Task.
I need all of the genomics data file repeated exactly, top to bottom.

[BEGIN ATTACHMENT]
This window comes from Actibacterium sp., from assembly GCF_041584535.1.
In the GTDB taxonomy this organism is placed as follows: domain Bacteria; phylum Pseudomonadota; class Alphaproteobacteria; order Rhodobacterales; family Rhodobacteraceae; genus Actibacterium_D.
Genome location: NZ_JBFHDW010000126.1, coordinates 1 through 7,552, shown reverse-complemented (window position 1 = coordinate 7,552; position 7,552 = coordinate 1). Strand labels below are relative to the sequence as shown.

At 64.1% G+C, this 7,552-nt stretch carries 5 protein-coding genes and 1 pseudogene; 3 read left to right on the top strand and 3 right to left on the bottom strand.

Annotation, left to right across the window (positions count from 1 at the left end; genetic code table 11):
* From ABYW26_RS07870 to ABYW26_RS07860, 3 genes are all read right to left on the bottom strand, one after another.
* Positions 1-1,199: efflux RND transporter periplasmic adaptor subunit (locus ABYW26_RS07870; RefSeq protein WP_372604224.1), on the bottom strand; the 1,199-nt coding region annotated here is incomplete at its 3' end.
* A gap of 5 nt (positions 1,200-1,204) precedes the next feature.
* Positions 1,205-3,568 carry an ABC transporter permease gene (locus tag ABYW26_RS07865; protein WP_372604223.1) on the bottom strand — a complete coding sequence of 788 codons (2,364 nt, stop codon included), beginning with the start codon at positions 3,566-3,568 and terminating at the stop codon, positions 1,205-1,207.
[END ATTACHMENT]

This window comes from Actibacterium sp., from assembly GCF_041584535.1.
In the GTDB taxonomy this organism is placed as follows: domain Bacteria; phylum Pseudomonadota; class Alphaproteobacteria; order Rhodobacterales; family Rhodobacteraceae; genus Actibacterium_D.
Genome location: NZ_JBFHDW010000126.1, coordinates 1 through 7,552, shown reverse-complemented (window position 1 = coordinate 7,552; position 7,552 = coordinate 1). Strand labels below are relative to the sequence as shown.

At 64.1% G+C, this 7,552-nt stretch carries 5 protein-coding genes and 1 pseudogene; 3 read left to right on the top strand and 3 right to left on the bottom strand.

Annotation, left to right across the window (positions count from 1 at the left end; genetic code table 11):
* From ABYW26_RS07870 to ABYW26_RS07860, 3 genes are all read right to left on the bottom strand, one after another.
* Positions 1-1,199: efflux RND transporter periplasmic adaptor subunit (locus ABYW26_RS07870; RefSeq protein WP_372604224.1), on the bottom strand; the 1,199-nt coding region annotated here is incomplete at its 3' end.
* A gap of 5 nt (positions 1,200-1,204) precedes the next feature.
* Positions 1,205-3,568 carry an ABC transporter permease gene (locus tag ABYW26_RS07865; protein WP_372604223.1) on the bottom strand — a complete coding sequence of 788 codons (2,364 nt, stop codon included), beginning with the start codon at positions 3,566-3,568 and terminating at the stop codon, positions 1,205-1,207.